Director: Albert T. Viola                                   
Ilene Kristen, Adam Hesse, Amos Huxley

This is another of  the kind of unknown movies that makes plunging into the unknown worthwhile. This rarity, re-released by Troma Video, is an irresistible cornball Southern comedy that may have been the father of later movies like Smokey and the Bandit. It was made for Southern drive-ins, and was supposedly a big hit at the time, but is now mostly forgotten today. It's held together and made totally likable by the wonderful performance of its lead actor.

It's also a sweet-natured movie. Sure, it shows bootlegging, nudity, gang-banging, redneck sheriffs, and fraud - but all of these things are presented in such a naive fashion, it becomes charming. And when the Preacherman flashes that big grin of his and extends his hand palm up - well, even I wanted to believe what he was saying. He may con you and your friends, but no one really gets hurt.

The Preacherman in question is Amos Huxley, which happens to be the name of the actor who plays him. Actually, "Amos Huxley" is a pseudonym for director Albert T. Viola. My research on him revealed that he never acted again after this movie (and the only other movie he directed was 1971's Cry of the Penguins), and he went on to work for Roger Corman at New World Pictures. It's a shame that he only made this one appearance in a movie, because he's so good here. Whether telling the church crowd during collection time, "I hear too much clanging! I want to hear the rustle of that green stuff!" or seducing the sheriff's daughter, he is simply one of the slickest con artists ever to appear in the movies, all the while fast-talking and having a permanent big-toothed smile on his face.

Preacherman introduces Amos during his conquest with the sheriff's daughter. The sheriff, already trying to find him after he conned churchgoers out of their collection money, finds him during the act and hauls him off. The Preacherman gets clobbered unconscious near the county line and is told to never come back. Luckily for him, a passing bootlegger sees him lying by the road, and takes him home to recuperate. There, he meets the man's daughter Mary Lou, who has "an unnatural hankerin' for men-folk" - explaining why we see five or six men fleeing her bedroom when her father arrives home. The bootlegger pleads for Amos to baptize Mary Lou and save her from her sinful ways. Practically rubbing his hands together in glee, Amos agrees to stay with 'em a while. He prepares her by reading various parts of Adam and Eve to her, and having her father help him call down "Angel Leroy", so Mary Lou will get the word as to what work the Lord wants her to do.  This requires having Mary Lou's father stay on the roof with a lantern all night calling for Angel Leroy  ("Leeeeeeeroooooooy? ........ Leeeeerooooy?...."), and preparing Mary Lou for Leroy by getting her drunk and lying in bed naked. Of course, Amos must stay with her all night to help her when Leroy comes. And of course, it may take many days to get Angel Leroy to visit.....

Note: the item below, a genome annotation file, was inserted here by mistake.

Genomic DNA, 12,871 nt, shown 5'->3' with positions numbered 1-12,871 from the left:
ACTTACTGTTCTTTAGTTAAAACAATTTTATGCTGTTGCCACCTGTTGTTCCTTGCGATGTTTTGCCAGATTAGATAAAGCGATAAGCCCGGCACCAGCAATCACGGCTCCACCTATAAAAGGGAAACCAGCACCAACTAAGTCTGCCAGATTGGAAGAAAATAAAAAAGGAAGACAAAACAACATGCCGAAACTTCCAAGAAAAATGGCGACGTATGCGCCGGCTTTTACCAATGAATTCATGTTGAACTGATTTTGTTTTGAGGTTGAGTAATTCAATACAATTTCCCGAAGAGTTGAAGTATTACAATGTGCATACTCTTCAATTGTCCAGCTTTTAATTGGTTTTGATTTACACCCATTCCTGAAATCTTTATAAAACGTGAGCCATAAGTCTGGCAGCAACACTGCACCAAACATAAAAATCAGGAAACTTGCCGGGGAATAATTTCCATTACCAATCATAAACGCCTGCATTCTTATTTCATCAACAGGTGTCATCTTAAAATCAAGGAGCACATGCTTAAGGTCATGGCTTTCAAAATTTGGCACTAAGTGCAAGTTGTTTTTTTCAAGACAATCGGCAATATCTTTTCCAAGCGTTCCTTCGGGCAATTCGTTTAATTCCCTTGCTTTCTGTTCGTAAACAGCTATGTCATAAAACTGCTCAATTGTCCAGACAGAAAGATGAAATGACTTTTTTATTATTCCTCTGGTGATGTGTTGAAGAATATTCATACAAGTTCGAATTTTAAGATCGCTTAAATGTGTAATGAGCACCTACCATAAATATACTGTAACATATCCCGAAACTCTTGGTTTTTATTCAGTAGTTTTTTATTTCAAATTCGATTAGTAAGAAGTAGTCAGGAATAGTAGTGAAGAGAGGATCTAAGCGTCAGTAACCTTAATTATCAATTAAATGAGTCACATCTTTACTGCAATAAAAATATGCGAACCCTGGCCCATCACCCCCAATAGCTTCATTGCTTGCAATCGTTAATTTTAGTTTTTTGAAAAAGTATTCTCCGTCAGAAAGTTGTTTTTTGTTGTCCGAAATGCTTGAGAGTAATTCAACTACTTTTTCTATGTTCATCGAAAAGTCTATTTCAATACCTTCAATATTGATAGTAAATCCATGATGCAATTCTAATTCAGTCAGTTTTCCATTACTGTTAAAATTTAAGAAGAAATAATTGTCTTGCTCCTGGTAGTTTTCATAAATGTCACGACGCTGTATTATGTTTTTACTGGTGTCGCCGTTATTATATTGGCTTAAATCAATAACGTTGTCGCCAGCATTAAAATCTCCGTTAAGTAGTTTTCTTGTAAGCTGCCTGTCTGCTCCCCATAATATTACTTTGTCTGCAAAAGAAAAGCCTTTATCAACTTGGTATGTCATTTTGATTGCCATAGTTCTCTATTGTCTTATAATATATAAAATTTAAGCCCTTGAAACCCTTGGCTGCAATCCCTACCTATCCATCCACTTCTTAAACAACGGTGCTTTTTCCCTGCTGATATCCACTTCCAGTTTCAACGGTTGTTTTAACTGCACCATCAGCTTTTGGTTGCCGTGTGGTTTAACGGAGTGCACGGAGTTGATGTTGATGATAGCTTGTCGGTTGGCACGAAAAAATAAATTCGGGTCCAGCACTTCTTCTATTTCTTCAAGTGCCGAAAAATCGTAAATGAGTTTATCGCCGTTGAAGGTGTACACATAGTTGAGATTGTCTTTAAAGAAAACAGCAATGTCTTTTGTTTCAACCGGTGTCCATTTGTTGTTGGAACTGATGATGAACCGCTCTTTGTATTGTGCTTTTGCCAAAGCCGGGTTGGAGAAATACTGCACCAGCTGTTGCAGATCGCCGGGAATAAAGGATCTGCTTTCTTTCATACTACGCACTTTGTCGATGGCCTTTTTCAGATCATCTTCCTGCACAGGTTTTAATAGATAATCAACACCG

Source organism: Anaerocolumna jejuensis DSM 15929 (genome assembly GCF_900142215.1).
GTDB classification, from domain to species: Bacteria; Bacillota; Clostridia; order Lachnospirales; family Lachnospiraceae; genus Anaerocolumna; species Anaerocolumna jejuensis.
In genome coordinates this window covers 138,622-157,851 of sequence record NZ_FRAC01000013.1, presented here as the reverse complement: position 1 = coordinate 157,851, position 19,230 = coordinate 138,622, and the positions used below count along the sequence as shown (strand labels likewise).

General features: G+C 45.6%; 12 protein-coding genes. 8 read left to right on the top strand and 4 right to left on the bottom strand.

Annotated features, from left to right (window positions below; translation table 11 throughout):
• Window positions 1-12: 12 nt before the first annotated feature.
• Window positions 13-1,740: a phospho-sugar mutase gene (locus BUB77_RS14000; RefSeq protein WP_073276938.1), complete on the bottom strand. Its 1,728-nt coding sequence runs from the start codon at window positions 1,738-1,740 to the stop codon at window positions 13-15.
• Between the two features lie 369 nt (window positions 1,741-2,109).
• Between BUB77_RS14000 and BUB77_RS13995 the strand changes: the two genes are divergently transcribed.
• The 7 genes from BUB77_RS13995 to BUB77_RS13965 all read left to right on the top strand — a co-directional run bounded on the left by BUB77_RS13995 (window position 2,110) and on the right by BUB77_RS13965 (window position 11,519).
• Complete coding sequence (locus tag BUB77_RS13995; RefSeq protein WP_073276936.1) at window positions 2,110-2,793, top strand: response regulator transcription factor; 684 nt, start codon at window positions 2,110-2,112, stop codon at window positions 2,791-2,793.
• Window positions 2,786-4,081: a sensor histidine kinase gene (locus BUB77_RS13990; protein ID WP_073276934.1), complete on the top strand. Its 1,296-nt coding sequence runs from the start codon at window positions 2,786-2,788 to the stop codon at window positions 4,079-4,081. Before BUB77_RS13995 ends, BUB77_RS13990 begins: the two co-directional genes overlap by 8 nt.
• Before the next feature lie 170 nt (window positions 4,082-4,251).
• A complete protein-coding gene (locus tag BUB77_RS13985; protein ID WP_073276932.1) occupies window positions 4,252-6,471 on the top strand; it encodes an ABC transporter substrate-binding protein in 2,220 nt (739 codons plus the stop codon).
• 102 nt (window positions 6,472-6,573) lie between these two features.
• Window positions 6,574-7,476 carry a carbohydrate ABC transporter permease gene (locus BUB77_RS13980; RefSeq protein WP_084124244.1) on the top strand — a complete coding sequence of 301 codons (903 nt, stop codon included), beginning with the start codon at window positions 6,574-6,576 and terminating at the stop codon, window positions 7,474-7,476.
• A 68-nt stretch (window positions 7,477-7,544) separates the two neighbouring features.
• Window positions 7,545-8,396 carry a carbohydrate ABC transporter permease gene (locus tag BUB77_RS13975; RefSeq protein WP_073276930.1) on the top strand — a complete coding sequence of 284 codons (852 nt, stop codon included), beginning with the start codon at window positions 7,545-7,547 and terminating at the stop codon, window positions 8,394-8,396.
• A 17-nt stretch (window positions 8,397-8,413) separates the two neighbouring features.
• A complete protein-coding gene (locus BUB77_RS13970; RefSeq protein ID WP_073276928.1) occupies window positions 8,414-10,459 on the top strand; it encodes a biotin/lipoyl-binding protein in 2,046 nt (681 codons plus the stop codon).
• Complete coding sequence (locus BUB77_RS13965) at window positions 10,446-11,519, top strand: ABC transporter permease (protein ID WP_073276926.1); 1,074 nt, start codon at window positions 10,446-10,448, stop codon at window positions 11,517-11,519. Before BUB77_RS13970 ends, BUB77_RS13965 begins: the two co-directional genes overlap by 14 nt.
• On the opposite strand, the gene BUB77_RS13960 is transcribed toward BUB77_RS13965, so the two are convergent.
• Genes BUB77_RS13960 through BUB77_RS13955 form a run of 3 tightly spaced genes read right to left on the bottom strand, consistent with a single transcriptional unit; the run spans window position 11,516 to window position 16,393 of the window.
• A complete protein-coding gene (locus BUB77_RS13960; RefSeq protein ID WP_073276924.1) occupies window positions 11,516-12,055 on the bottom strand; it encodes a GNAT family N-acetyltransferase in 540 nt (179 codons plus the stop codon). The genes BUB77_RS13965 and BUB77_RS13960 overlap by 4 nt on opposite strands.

"Empty your pockets of the devil's money and be saved!" cries Amos to his congregation later in the movie, after convincing the bootlegger to open a church on the property where his still is. Empty your pockets, folks, and plunk down your money to rent this. Now, I admit there's not much more plot than what I've just told you. Just sit back and soak up the ol' Southern charm here. There's not just Amos, but a number of other colorful characters on view, including a  brother/sister duo who stop the show with an off key but charming gospel number and a guy who has his own kind of hankerin' for his chickens. There is also a great score - not just the gospel number previously described, but the title tune and other gospel songs. Though I usually don't want a sequel to a movie, this is one of the rare times that I wish they had made one. It would have been fun to have placed Amos Huxley in another environment (how about the big city?) However, keeping in mind belated sequels like The Return of Superfly, maybe it's just as well that this good-ol'-boy of a movie stays in the unknown doldrums.

UPDATE: Since writing the original review, I've been informed by a couple of people that there was a sequel, titled Preacherman Meets Widderwoman and released the following year. However, it's never been released on video. What are you waiting for, Troma Video?

UPDATE 2: A reader sent this along:

"In your review of the wacky 1971 southern comedy Preacherman, you expressed curiosity about the fate of director/co-writer/star Albert T. Viola.

"Viola taught at Ft. Worth Country Day School, where I was a student, in the late 1970's. Rumor has it that he hit on many of the female students regularly and that he got in serious trouble with the law for embezzling money from the school, so I'd say Preacherman's Amos Huxley may have a lot in common with Viola himself. He was reportedly quite a con man as well as a fabulous drama teacher.

"Since then, he's taught at other schools and has a connection at Princeton, where his wife used to be a staff member. Recently, Viola has co-authored a play, The Twin Towers Anthology, about the victims of the 9/11 attack. I know the other co-author, who is another of my former

"For an up-to-date biography of Viola, check out these two links:

"Here's a link to the cover of the soundtrack for the sequel, Preacherman Meets Widderwoman which includes some songs from the original movie as well:

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Also: When Nature Calls, Cannibal! The Musical, Baker County USA